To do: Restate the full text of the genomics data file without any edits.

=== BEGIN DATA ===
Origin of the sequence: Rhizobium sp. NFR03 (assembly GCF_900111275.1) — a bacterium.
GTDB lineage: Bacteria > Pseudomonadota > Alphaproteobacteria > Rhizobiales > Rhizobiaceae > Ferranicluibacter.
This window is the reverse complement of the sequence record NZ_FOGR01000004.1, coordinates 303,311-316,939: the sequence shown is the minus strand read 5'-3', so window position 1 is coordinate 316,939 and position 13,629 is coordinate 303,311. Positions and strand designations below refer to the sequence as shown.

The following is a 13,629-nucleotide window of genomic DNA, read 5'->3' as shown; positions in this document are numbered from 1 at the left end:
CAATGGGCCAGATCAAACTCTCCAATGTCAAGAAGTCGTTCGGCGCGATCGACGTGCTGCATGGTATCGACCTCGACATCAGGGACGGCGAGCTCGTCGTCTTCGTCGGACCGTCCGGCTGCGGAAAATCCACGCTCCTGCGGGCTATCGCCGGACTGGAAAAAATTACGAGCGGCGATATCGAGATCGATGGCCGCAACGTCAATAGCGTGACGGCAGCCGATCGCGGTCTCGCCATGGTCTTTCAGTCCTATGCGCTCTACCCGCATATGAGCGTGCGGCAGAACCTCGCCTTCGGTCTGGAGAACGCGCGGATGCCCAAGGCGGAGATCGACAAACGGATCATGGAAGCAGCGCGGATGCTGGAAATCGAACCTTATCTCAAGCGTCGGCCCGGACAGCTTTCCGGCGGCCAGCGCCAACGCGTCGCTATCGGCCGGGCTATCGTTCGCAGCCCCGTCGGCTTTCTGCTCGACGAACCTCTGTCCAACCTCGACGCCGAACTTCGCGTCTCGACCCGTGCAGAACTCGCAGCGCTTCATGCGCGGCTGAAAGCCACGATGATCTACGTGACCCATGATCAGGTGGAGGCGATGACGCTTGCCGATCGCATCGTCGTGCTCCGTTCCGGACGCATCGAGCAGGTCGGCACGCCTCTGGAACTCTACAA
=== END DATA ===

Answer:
Origin of the sequence: Rhizobium sp. NFR03 (assembly GCF_900111275.1) — a bacterium.
GTDB lineage: Bacteria > Pseudomonadota > Alphaproteobacteria > Rhizobiales > Rhizobiaceae > Ferranicluibacter.
This window is the reverse complement of the sequence record NZ_FOGR01000004.1, coordinates 303,311-316,939: the sequence shown is the minus strand read 5'-3', so window position 1 is coordinate 316,939 and position 13,629 is coordinate 303,311. Positions and strand designations below refer to the sequence as shown.

The following is a 13,629-nucleotide window of genomic DNA, read 5'->3' as shown; positions in this document are numbered from 1 at the left end:
CAATGGGCCAGATCAAACTCTCCAATGTCAAGAAGTCGTTCGGCGCGATCGACGTGCTGCATGGTATCGACCTCGACATCAGGGACGGCGAGCTCGTCGTCTTCGTCGGACCGTCCGGCTGCGGAAAATCCACGCTCCTGCGGGCTATCGCCGGACTGGAAAAAATTACGAGCGGCGATATCGAGATCGATGGCCGCAACGTCAATAGCGTGACGGCAGCCGATCGCGGTCTCGCCATGGTCTTTCAGTCCTATGCGCTCTACCCGCATATGAGCGTGCGGCAGAACCTCGCCTTCGGTCTGGAGAACGCGCGGATGCCCAAGGCGGAGATCGACAAACGGATCATGGAAGCAGCGCGGATGCTGGAAATCGAACCTTATCTCAAGCGTCGGCCCGGACAGCTTTCCGGCGGCCAGCGCCAACGCGTCGCTATCGGCCGGGCTATCGTTCGCAGCCCCGTCGGCTTTCTGCTCGACGAACCTCTGTCCAACCTCGACGCCGAACTTCGCGTCTCGACCCGTGCAGAACTCGCAGCGCTTCATGCGCGGCTGAAAGCCACGATGATCTACGTGACCCATGATCAGGTGGAGGCGATGACGCTTGCCGATCGCATCGTCGTGCTCCGTTCCGGACGCATCGAGCAGGTCGGCACGCCTCTGGAACTCTACAA